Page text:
Miriam Aracely Anaya Loyola

Universidad Autonoma de Queretaro

Title: Increased resting energy expenditure in diabetic Mexican people is related to age, weight and lean body mass


Miriam Aracely Anaya-Loyola has completed his Ph.D at the age of 36 years from University of California at Davis. She is currently the coordinator of graduate studies in Human Nutrition at the University of Querétaro in México. She is researcher and professor at the Natural Science Department. She has directed more than 15 dissertations for the master degree in Human Nutrition, and published 8 papers internationally. She teaches Chemistry, Nutrition, and Nutritional Assessment to bachelor and graduate students.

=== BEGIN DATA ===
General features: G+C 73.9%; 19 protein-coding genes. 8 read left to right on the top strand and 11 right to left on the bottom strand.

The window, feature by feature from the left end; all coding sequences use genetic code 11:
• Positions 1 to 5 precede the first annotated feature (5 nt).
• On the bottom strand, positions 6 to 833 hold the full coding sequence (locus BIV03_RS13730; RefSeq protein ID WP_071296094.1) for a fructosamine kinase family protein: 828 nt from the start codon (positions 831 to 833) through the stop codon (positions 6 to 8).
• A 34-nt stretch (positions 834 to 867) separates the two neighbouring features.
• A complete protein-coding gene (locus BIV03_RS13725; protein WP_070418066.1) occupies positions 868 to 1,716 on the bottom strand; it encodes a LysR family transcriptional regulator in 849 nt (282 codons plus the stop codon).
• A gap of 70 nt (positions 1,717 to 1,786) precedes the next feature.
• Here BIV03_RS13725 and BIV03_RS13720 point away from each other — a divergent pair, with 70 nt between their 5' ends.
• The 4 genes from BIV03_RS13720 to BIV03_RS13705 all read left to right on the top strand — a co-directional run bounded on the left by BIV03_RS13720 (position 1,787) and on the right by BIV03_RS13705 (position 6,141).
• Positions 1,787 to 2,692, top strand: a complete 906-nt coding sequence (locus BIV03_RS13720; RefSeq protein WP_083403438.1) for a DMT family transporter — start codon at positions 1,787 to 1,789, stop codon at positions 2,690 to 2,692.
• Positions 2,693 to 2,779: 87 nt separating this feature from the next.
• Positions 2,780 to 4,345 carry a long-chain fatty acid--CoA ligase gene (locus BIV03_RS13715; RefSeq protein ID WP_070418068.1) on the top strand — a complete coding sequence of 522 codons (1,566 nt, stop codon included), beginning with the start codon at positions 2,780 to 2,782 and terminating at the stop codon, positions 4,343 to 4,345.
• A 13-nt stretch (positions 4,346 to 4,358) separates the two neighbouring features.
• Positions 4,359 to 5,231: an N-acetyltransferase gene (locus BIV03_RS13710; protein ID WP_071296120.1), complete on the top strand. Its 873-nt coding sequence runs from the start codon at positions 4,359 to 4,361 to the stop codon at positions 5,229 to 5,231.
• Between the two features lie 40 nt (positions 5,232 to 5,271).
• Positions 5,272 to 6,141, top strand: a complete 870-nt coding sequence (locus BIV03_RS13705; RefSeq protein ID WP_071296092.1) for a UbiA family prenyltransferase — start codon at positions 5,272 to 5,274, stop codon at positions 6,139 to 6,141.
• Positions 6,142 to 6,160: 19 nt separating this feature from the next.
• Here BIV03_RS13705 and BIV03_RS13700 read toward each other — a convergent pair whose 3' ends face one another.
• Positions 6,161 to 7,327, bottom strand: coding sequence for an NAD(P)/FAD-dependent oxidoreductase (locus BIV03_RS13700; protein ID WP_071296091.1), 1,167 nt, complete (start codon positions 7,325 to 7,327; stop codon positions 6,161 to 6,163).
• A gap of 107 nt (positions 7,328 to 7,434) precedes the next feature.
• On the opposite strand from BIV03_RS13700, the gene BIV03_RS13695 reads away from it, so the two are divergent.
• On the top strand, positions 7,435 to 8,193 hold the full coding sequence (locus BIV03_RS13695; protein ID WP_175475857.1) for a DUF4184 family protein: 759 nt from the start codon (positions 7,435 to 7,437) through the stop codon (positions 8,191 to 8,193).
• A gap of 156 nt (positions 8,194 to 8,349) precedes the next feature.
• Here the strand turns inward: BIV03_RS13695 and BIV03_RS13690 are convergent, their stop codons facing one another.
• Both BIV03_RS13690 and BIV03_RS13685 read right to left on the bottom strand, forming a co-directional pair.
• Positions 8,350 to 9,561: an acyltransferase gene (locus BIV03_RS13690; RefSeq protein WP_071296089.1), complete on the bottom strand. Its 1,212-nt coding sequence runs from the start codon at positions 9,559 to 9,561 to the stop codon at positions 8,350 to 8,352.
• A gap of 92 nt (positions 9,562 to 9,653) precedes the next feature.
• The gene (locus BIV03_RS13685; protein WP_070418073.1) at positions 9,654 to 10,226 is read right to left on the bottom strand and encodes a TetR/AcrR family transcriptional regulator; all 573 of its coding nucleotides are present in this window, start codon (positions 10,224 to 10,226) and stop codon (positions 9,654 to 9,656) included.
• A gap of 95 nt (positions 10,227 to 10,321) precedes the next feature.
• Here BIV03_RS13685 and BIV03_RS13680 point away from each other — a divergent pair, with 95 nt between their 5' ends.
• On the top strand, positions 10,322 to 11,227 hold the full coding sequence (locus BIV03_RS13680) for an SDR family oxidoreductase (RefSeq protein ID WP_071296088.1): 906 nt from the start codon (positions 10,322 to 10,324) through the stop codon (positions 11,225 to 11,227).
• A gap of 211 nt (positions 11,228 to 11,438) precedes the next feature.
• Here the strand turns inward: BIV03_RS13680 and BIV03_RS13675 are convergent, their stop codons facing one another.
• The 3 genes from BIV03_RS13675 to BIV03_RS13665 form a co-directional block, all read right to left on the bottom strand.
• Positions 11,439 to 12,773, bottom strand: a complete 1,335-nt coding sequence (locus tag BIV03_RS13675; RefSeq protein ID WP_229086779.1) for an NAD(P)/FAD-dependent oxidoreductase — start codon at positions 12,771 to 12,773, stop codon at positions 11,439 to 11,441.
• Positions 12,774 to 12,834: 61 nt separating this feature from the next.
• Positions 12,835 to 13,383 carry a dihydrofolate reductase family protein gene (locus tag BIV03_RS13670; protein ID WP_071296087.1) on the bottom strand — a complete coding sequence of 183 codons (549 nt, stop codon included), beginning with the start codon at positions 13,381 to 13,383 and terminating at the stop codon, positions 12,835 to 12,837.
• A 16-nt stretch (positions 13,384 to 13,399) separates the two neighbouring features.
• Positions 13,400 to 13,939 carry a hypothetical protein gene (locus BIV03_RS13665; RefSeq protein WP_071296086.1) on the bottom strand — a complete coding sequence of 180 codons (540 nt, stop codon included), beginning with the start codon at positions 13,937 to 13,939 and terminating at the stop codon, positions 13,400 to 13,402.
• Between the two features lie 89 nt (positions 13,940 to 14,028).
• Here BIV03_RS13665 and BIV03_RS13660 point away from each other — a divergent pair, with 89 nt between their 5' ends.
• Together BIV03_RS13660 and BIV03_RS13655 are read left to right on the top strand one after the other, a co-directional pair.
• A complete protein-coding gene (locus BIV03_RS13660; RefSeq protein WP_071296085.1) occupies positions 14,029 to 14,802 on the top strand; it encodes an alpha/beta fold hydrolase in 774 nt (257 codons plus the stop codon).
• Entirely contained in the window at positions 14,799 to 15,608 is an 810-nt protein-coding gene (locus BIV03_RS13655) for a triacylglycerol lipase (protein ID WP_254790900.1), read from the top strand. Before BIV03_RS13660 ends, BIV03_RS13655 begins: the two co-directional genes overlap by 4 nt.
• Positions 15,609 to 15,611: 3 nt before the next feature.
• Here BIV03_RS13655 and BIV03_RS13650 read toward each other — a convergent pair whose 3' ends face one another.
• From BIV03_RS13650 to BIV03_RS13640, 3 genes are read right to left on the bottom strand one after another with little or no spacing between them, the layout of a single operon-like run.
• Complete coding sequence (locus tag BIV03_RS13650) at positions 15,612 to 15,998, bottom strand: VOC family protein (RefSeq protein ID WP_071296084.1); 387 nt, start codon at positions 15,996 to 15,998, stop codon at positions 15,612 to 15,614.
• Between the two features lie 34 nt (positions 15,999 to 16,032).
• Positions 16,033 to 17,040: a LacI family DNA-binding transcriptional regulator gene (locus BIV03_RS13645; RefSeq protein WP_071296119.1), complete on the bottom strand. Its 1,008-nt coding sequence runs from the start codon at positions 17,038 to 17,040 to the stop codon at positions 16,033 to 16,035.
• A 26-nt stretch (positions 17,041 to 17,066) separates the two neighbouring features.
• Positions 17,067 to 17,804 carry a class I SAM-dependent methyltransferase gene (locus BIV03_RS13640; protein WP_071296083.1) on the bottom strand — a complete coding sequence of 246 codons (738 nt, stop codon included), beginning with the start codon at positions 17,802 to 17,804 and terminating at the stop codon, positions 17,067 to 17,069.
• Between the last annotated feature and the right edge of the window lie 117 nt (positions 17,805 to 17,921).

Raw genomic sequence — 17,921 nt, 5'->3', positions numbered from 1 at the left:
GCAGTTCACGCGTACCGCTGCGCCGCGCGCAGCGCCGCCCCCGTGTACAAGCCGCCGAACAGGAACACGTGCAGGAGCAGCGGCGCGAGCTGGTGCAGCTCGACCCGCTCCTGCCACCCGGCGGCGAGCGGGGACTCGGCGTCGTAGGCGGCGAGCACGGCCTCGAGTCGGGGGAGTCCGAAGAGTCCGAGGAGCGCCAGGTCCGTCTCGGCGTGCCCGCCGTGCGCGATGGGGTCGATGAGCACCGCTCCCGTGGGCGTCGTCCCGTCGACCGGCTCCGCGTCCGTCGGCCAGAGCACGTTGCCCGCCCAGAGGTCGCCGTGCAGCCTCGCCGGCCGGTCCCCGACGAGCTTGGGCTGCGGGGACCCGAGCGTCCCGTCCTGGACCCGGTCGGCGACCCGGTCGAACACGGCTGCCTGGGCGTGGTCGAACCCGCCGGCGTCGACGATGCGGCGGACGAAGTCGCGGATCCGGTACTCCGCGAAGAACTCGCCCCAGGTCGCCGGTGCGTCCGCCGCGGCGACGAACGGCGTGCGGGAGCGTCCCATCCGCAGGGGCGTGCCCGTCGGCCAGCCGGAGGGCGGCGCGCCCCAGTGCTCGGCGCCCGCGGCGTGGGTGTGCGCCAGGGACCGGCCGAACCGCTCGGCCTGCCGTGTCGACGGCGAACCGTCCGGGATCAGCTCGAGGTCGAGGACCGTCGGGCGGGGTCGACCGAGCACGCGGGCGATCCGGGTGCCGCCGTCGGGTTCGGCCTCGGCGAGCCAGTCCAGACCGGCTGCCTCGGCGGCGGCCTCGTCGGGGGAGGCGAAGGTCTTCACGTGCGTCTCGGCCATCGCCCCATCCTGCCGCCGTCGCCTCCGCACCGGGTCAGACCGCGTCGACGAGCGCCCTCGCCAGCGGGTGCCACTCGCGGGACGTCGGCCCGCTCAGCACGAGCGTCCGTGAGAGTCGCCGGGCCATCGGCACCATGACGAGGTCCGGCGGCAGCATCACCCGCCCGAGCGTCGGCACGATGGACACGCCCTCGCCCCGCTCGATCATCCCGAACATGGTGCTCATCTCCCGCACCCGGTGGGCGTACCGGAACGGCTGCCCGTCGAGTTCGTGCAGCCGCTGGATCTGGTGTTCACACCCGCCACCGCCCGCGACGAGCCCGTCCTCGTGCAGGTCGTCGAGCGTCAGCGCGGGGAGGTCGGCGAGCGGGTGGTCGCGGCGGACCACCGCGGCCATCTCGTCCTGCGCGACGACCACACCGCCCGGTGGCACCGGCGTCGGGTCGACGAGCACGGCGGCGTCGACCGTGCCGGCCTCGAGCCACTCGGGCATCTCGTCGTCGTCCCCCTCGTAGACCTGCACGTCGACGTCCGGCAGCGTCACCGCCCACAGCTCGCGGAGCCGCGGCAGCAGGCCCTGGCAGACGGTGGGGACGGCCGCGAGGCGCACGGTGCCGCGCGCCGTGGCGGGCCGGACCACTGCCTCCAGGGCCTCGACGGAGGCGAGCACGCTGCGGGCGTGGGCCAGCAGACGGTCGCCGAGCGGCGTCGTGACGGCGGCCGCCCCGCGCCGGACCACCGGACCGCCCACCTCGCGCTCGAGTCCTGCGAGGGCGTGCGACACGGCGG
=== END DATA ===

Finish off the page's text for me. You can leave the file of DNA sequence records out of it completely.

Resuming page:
Indirect calorimetry use oxygen consumption volume for estimating energy expenditure, both at rest and also during physical activities. It has been reported that resting energy expenditure (REE) is modified by metabolic complications, and has been suggested as a new tool for the nutritional assessment in people with health problems, because through this technique is possible to estimate the use of metabolic substrates such as glucose and triglycerides. The objective of this study was to evaluate the differences in REE in diabetic and non-diabetic Mexican people. A total of 224 participants were recruited, including men and women aged 20-75 y. Data collected included weight, height, age, sex. REE was measured in fasting conditions by indirect calorimetry. Body composition was assessed by bioelectrical impedance (BIA). Mean values for weight, height and age were 70.8±12.9 kg, 158.7±9.1 cm and 49.6±10.8 y, respectively. 40% of participants were overweight and additional 36.5% presented obesity. Prevalence of diabetes was 13.8%. Average resting energy expenditure was 1430±283 kcal/d. Diabetics had higher REE in comparison to no-diabetic people and independent of sex (approximately 280 kcal/d difference; P=0.0024). Men showed greater REE than women when REE was adjusted by lean mass, and differences between diabetic and non-diabetic increases up to 380 kcal/d (P=0.0094). Body fat was negative correlated with REE only in no-diabetic people (r= -0.255; P=0.0003). Predictors of REE were age, weight and lean mass for both groups (R2=0.6). These differences in REE between diabetic and no-diabetics, implies metabolic changes that need to be studied with more detail.

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